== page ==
Sincerely, Bored at Book Club
Dear Bored at Book Club,
Oh man, that sucks big time. White lady detective novels? No thanks.
Let me be frank, I am not in a book club (except the one I started for The Stacks podcast) for this very reason. I love reading and don’t have enough time in my life to get stuck reading books that are of no interest to me. If I were in your shoes, I would stop reading the books that do not sound good to you immediately. You can still go to the book club and catch up with your people (my understanding is this is how most people do book club anyway, they do not in fact read and discuss the book).
If you really want to keep reading with these people, maybe you could suggest reading along with another book club. Usually with celebrity book clubs there is a conversation you can listen along to or get prompts from to help the conversation flow more freely. For example, if you read along with The Stacks Book Club, you’ll get an entire 60-minute podcast episode where we discuss the book in detail. I know Oprah’s Book Club does a book discussion (often with the author) at the end of the month. Even if the book leaves the club feeling stuck, maybe hearing other people discuss it will help to open up the conversation, and give added value for the time you spent reading.
Another way forward might be to read a few books a year that are “ripped from the headlines.” You could interpret that to mean based on true stories, about current events, etc. This way you all can engage in conversations that feel urgent.
As far as picking books, maybe you can lay out a theme for each month of the year in advance. Things you and your book club would be interested in exploring. Then you can ask the person who selects the book to pick something that hits on that month’s theme. This way you’re not getting a year’s worth of detective novels. Maybe only a handful. Also, having this conversation with the people in your book club in advance might help you all decide more clearly what kinds of books and conversations you truly want to have.
If you find out that the club isn’t interested in reading the kinds of books you love, you can always leave the book club. You do not have to read books that bore you. I promise.
A few months back in this very column I shared a bunch of books I think make good book club selections, and here are a few more, because who doesn’t love a list of books that are fun to talk about?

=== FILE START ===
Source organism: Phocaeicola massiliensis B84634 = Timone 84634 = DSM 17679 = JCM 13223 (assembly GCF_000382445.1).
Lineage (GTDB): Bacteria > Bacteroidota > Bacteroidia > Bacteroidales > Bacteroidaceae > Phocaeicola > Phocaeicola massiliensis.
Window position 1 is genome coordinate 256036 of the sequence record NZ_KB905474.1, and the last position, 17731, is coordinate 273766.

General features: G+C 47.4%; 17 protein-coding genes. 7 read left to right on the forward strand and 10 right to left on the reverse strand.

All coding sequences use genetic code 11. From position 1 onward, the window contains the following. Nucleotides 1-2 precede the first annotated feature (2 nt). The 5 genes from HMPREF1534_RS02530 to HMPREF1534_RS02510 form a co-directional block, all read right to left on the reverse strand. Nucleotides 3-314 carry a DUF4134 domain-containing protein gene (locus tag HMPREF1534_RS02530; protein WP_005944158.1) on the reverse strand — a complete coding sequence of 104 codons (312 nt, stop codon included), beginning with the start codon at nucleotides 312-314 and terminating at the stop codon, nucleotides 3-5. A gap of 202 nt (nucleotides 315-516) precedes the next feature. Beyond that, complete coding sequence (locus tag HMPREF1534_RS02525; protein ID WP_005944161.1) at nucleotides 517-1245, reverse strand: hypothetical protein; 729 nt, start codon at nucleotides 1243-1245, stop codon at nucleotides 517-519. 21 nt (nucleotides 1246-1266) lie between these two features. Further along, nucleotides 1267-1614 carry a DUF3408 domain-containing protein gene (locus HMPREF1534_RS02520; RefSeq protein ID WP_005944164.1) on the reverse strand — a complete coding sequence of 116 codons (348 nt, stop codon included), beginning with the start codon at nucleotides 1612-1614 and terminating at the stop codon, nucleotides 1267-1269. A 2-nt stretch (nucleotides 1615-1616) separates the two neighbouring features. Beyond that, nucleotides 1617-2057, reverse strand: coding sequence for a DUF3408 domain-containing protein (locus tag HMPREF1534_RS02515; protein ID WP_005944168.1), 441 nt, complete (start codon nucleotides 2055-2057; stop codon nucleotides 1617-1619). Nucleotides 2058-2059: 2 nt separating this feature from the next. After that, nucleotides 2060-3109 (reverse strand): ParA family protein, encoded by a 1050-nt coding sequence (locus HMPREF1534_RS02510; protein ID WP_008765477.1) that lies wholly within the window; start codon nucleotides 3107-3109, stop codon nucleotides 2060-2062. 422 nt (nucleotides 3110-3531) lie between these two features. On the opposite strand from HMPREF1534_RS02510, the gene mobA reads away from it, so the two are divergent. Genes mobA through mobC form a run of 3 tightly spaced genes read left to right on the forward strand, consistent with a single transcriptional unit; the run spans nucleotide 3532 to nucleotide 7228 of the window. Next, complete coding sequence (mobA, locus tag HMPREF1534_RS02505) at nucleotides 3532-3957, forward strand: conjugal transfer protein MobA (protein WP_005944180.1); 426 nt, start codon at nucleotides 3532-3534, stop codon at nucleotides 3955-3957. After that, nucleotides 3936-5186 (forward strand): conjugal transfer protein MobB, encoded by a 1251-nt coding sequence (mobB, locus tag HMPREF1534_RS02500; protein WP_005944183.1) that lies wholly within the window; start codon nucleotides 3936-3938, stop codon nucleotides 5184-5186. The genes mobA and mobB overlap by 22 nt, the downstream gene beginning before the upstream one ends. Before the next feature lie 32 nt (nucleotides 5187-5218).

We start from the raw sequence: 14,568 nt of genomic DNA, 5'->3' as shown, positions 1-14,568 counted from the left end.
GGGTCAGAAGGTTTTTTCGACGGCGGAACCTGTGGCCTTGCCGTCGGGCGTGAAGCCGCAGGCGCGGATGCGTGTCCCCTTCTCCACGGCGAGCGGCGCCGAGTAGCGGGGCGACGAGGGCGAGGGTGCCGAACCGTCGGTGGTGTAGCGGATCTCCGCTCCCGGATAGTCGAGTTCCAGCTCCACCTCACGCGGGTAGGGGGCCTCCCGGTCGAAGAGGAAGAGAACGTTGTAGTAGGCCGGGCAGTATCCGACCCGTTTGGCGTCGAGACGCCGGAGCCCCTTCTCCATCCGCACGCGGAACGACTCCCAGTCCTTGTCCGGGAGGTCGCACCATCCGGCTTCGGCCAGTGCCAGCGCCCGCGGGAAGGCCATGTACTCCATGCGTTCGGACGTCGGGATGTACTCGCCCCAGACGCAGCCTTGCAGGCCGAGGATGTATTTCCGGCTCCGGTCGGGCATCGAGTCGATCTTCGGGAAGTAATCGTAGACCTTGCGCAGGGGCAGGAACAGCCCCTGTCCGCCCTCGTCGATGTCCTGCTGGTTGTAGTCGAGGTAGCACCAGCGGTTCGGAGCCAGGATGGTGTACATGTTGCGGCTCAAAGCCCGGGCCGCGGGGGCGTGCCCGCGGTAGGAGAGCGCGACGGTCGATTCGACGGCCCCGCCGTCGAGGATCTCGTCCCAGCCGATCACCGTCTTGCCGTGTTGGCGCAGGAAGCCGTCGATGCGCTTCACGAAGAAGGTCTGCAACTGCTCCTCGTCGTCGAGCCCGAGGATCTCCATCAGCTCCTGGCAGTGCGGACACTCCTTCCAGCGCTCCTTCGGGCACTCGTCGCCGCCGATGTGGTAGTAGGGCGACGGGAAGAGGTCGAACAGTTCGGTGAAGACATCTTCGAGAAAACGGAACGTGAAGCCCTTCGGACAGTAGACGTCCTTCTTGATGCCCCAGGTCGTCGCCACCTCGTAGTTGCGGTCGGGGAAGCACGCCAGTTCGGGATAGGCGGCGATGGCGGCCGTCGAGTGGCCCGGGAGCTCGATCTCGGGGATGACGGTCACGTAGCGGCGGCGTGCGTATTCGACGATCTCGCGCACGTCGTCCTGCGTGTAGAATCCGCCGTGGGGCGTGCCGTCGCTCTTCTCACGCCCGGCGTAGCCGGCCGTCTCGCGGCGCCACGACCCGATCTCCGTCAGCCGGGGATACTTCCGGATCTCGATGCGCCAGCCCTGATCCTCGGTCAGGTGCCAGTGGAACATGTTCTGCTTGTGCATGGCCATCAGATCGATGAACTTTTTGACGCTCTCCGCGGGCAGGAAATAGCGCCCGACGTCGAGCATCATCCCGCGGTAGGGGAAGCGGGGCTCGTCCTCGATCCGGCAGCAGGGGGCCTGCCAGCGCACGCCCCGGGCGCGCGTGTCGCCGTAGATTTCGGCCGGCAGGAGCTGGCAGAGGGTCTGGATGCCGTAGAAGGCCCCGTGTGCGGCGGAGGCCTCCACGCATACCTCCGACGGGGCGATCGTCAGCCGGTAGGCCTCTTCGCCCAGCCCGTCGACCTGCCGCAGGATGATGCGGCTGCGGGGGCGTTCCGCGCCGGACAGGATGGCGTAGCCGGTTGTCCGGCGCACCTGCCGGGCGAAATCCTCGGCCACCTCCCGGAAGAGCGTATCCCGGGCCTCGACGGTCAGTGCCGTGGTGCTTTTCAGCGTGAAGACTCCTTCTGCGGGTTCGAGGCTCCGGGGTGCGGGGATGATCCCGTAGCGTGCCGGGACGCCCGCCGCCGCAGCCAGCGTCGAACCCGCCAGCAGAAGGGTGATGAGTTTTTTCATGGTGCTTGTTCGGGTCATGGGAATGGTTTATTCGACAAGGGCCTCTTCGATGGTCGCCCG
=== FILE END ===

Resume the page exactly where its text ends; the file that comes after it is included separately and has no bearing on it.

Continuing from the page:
First off: ANYTHING by Toni Morrison! Every year we read one Toni Morisson novel for The Stacks Book Club, and every year, that book conversation is one of my favorites. You can not miss with Miss Morrison.
Allow Me to Retort: A Black Guy’s Guide to the Constitution by Elie Mystal
I can’t stop suggesting this book, especially given the latest rulings from The Supreme Court. This book is ripe for things to discuss with people without having to actually discuss your own political stances (though, I would encourage you and your book club to lean into that, if that feels safe).
Seek You: A Journey Through American Loneliness by Kirsten Radtke
We’ve all been lonely. Everyone in your club will have thoughts on this. This book is also a graphic book, so it’s different from what many adults read regularly, and so that might shock your club out of their rut. I loved this book so much I demanded Kirsten Radtke come on the podcast to discuss the book, which you can listen to it here.
The Swimmers by Julie Otsuka
This has been a favorite read of 2022 so far. It is short and different. The writing is so good. There are conversations to be had around style and content, about metaphor and family. It is a dream pick for a book club looking to mix things up. There is an episode of The Stacks on this book for your book club, should you wish to have more content to discuss.